Example: Warren relates a study done on dogs, where they were in two halves of a box with a mettle mesh for a floor.  A slight electrical charge could be applied to the mesh on one side, and the dog would jump over to the other.  Well, then they tied the dogs so that they couldn’t jump over.  And, after a while, they stopped trying.  But what is amazing is that even after they untied them, they still wouldn’t try!  They would just brace themselves for the pain.  Even when researchers would try to help them over, the dogs would resist them!

There are plenty of people like that.  From a lifetime of tearing into themselves with negative, angry messages, they are despairing.


Finally, there are underhanders.  These guys are slippery.  These guys are very tricky.  Because what they have learned is that outright expression of anger is not to their advantage.  So, they have learned to let it out at people in a way that their victim may not even know it.  Usually, the tools of choice are sarcasm, jabs and cuts.  But they can resort to pouting, acting dismal, very distant, or whatever it is that they know irritates the target of their anger.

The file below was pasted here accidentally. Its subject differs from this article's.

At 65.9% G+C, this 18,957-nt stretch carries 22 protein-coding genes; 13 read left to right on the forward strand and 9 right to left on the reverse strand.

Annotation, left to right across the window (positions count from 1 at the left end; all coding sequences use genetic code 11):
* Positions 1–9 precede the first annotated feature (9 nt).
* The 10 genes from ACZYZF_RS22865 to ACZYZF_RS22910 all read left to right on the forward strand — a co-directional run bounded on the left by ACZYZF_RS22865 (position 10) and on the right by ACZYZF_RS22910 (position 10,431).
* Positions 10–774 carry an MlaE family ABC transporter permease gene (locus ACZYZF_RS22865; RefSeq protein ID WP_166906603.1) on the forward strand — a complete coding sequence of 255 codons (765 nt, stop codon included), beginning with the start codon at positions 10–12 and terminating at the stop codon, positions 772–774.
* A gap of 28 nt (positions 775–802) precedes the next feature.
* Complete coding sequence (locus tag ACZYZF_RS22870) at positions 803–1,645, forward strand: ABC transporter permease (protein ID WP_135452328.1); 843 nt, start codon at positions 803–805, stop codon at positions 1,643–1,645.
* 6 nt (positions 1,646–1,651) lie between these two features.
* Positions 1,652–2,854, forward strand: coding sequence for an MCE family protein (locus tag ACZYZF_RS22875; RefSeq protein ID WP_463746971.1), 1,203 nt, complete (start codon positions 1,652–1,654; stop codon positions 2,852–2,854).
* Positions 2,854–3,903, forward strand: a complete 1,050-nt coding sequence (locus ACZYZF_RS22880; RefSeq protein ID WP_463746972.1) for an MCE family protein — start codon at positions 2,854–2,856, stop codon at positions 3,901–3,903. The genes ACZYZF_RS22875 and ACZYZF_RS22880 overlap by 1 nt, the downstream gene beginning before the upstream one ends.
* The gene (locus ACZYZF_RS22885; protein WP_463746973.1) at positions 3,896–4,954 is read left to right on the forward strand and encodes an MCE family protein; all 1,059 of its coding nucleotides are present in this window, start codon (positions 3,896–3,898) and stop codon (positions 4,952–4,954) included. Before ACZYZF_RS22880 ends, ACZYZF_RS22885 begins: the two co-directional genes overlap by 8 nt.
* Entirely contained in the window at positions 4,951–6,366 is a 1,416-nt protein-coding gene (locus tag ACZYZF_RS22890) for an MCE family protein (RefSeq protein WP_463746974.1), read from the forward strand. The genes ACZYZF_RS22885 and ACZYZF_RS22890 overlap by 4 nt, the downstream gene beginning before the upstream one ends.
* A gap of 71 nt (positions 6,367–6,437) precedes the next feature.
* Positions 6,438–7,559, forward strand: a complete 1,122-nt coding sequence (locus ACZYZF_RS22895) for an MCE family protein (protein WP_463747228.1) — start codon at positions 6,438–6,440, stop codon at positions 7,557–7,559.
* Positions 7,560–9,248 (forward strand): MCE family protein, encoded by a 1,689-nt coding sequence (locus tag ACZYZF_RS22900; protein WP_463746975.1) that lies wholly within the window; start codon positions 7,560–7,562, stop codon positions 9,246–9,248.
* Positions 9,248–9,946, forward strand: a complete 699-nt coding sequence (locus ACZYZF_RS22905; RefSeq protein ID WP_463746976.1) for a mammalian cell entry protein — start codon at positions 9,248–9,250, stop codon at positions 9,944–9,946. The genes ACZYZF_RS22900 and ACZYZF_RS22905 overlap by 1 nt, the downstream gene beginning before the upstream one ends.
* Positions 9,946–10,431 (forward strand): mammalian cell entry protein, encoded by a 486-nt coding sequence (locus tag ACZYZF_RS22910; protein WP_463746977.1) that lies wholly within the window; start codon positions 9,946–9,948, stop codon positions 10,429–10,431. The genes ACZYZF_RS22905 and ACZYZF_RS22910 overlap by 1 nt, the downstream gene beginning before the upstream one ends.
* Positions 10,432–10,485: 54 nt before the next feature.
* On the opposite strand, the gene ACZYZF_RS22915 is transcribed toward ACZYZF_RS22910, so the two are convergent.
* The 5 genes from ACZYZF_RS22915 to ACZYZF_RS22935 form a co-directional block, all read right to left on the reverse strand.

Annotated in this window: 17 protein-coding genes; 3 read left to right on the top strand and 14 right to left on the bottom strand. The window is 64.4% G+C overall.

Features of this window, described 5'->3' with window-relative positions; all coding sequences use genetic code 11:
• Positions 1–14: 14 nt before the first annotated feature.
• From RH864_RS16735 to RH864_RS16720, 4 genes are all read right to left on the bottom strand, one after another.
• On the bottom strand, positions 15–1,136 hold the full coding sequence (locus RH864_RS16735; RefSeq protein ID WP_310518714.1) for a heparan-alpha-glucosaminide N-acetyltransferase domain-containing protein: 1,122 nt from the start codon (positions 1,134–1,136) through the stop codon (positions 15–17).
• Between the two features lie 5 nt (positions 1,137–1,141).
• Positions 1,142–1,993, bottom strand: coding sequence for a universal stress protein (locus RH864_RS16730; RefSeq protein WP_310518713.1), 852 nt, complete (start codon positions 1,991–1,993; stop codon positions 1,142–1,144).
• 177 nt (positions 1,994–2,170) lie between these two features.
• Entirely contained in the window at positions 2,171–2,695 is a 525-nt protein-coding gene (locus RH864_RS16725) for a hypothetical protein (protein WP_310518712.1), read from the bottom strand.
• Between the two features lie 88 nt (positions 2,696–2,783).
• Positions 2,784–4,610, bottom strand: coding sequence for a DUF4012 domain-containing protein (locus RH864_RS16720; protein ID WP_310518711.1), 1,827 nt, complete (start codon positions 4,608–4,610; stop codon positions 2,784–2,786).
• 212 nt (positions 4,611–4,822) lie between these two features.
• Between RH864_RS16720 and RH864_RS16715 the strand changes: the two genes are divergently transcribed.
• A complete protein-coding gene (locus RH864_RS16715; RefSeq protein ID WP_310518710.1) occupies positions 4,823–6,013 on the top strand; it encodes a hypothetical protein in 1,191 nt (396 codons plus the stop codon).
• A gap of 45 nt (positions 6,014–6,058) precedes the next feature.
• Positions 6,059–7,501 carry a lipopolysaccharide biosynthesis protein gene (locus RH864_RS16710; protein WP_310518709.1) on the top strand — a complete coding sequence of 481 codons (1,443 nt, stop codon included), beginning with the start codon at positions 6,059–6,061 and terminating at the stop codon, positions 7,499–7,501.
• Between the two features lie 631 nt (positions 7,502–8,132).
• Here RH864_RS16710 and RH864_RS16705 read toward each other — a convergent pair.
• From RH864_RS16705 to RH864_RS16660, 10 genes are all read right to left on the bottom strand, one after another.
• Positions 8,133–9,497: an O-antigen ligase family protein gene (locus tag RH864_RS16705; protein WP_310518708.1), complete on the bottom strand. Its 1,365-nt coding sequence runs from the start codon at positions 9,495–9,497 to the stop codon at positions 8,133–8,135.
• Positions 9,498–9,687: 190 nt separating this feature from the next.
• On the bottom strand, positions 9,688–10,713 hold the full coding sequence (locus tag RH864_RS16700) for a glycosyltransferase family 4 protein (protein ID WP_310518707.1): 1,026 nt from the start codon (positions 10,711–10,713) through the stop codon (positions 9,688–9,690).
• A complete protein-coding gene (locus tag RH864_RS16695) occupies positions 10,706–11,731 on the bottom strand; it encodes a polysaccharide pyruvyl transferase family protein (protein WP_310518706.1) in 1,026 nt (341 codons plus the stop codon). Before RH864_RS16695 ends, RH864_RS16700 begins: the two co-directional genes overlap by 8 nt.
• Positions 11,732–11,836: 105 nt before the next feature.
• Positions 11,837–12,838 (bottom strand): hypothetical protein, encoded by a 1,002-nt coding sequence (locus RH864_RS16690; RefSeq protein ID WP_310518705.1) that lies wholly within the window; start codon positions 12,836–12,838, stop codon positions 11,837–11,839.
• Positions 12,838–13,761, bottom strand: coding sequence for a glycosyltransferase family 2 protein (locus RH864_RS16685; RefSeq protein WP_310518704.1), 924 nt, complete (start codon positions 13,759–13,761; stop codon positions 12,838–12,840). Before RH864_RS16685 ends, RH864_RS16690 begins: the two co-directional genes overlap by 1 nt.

This is another form of anger mismanagement that I can understand very well.  You see, I learned at a very young age, that exploding with my anger had its price.

Example: I was the kind of kid who threw temper tantrums.  And they were special.  I shudder to think of how extreme I could get with them.  We’re talking bashing things, rolling around, throwing my body down all over the place, drooling, screaming uncontrollably.  You would have thought I was demon possessed.  But the worst part of it all was that I had 3 older brothers.  And they used to say, for entertainment, “Hey, let’s go get Buck angry!”  And when they would succeed, then they would start to dance around me with glee and sing a song, “Temper tantrum time . . .”

I learned that when you explode with your emotions, you are the victim.  You are exposed for anyone to take advantage of you.  So I worked and worked and worked to get control.  I asked advice of people.  Here was a little kid, talking to people like they were doctors, “How do you get control of your anger when you feel it coming on?”  So I learned how to do that, externally.

Instead, I began to do what all underhanders do.  I learned to target people with my anger in underhanded ways.  I learned to watch someone and understand what gets them angry.

Example: “Oh, you hate when I’m real noisy.”